Claude Monet, The Beach at Trouville, 1870. Oil on canvas. The Ella Gallup Sumner and Mary Catlin Sumner Collection Fund, 1948.116

Medieval to Monet: French Paintings in the Wadsworth Atheneum will be on view from October 19, 2012- January 27, 2013. It presents our extensive collection of French paintings. Acquired since 1898, these range over several centuries and include works by many of France’s leading artists. This is the first time that all of these works have been shown as a group, and it coincides with the publication of the new French painting catalogue, which is available in the Museum Shop. Drawings and pastels by many of the same artists are on view in the downstairs Morgan Galleries.

The Fifteenth to Seventeenth Century

Claude Gellée, called Claude Lorrain French, 1600-1682 Saint George and the Dragon, c. 1641 Oil on canvas, 44 x 58 ½ in. The Ella Gallup Sumner and Mary Catlin Sumner Collection Fund, 1937.2

This segment of the exhibition contains two examples from the fifteenth century, when France was still very much under the influence of Netherlandish traditions, exemplified in the detailed painting of religious subjects. In the seventeenth century, as France became a powerful kingdom, a more independent grand manner developed. Since it was a very Catholic country, governed often by cardinals, religious subjects remained important. Many of the leading artists, such as Poussin and Claude Lorrain, felt it necessary to visit and even settle in Rome, then the artistic capital of the world. But those who remained in France, like the Le Nain brothers, produced subjects of everyday life imbued with a deep spirituality.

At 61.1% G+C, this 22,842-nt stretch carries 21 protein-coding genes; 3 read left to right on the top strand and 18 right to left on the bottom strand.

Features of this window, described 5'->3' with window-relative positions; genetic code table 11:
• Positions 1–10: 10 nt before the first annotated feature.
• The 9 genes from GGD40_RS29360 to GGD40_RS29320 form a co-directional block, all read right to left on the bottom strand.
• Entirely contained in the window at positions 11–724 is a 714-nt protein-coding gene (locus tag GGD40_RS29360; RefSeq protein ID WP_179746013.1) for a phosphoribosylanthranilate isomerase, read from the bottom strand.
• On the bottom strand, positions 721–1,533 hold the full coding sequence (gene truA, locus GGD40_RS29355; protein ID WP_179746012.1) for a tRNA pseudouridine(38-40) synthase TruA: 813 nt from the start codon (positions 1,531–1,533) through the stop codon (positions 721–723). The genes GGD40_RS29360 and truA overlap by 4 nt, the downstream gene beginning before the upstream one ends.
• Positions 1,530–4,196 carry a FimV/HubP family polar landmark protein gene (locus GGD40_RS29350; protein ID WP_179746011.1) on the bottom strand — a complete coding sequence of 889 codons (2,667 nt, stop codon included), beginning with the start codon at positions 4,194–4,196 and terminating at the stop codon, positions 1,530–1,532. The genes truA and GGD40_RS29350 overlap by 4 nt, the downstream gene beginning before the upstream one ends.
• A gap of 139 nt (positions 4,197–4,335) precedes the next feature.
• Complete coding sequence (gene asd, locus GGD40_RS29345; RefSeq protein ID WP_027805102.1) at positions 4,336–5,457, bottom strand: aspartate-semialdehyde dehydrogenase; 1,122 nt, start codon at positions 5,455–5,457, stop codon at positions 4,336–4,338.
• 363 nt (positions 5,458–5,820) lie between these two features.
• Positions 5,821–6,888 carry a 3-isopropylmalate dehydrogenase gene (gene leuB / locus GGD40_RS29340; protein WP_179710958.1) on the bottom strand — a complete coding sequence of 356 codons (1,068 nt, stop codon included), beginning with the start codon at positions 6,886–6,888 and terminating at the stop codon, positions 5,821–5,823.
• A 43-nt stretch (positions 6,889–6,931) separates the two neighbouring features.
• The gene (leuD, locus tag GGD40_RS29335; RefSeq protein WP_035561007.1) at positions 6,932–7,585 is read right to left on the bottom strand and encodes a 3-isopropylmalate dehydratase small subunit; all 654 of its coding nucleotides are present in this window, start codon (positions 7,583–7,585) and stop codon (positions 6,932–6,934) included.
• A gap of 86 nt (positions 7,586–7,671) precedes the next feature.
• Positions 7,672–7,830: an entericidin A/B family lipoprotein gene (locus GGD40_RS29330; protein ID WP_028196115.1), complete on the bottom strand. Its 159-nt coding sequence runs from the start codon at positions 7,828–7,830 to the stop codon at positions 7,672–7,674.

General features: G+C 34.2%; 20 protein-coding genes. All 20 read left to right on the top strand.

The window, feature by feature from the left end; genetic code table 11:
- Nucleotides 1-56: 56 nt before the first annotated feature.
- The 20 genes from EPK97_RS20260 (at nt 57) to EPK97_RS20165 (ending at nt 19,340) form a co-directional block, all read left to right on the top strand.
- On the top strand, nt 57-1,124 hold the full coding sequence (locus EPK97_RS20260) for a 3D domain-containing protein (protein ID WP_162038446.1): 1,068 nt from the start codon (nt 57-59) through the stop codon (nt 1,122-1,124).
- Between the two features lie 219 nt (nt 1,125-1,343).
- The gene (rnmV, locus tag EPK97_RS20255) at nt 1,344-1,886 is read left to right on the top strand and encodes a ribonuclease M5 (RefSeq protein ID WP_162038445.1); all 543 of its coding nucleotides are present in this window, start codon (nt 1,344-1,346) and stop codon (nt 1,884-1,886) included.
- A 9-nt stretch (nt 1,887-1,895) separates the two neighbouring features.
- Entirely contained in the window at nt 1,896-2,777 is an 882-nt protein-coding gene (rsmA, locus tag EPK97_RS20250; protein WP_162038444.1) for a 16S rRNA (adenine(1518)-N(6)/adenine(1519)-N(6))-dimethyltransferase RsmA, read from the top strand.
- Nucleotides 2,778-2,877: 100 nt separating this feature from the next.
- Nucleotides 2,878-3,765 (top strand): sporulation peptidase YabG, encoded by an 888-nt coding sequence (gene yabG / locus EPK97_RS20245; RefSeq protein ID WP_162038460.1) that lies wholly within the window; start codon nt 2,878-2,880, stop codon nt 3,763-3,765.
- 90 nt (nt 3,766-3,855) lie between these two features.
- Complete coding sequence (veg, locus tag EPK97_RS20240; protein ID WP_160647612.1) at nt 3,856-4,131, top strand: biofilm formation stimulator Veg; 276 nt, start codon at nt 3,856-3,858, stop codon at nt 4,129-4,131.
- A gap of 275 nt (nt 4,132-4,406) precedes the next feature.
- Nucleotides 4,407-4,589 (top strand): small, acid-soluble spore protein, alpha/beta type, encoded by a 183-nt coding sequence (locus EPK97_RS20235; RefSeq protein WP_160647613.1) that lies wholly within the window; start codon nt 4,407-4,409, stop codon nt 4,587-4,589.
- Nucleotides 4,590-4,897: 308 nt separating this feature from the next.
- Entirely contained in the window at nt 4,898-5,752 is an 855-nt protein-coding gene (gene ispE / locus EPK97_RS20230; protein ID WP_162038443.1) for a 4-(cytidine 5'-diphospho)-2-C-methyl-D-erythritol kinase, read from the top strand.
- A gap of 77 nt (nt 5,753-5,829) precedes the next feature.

The Eighteenth Century
Elegance, wit, and charm were the hallmarks of French art in the eighteenth century, known as the Rococo period. The Académie royal, which had been founded in 1648, continued to oversee the development and careers of artists. It presented, on a nearly annual basis, an exhibition of works by the leading masters and their pupils in the grand salon of the Louvre, and thus this exhibition—to which all young artists aspired over the next centuries—was known as “The Salon.” The Académie also maintained a hierarchy of the types of art. Still life and genre painting, as practiced by such artists as Chardin, Watteau, Lépicié, and Greuze, were not considered as highly as history painting. Even so, a great many works were devoted to aspects of love and seduction, as evidenced here in examples by Lagrenée, Boilly, and Trinquesse.

From the Eighteenth to the Nineteenth Century

Elizabeth-Louise Vigée Le Brun French, 1755-1842 The Duchesse de Poignac Wearing a Straw Hat, 1782 Oil on canvas, 35 ¾ x 27 ¾ in. The Ella Gallup Sumner and Mary Catlin Sumner Collection Fund. Acquired in Honor of Kate M. Sellers, eighth Director of the Wadsworth Atheneum, 2000-2003; 2002.13.1

This segment includes works from the last years of the French monarchy housed at Versailles, including a classic example of aristocratic portraiture, the Duchesse de Polignac by Vigée Le Brun. However, the French Revolution in 1789, marked by the execution of the king, and the emergence of a new, more democratic government, greatly affected art as well as society. A severe, neo-classical style was introduced by Jacques-Louis David and carried on by his talented student Ingres. The change in attitude and dress can be well observed in the works of Mayer and Gauffier. This rigid period, in turn, gave way to the Romantic era of the mid-nineteenth century, and excellent exemplars of its bold, passionate free use of paint and rich color are evident in the outstanding canvases by Géricault and Delacroix.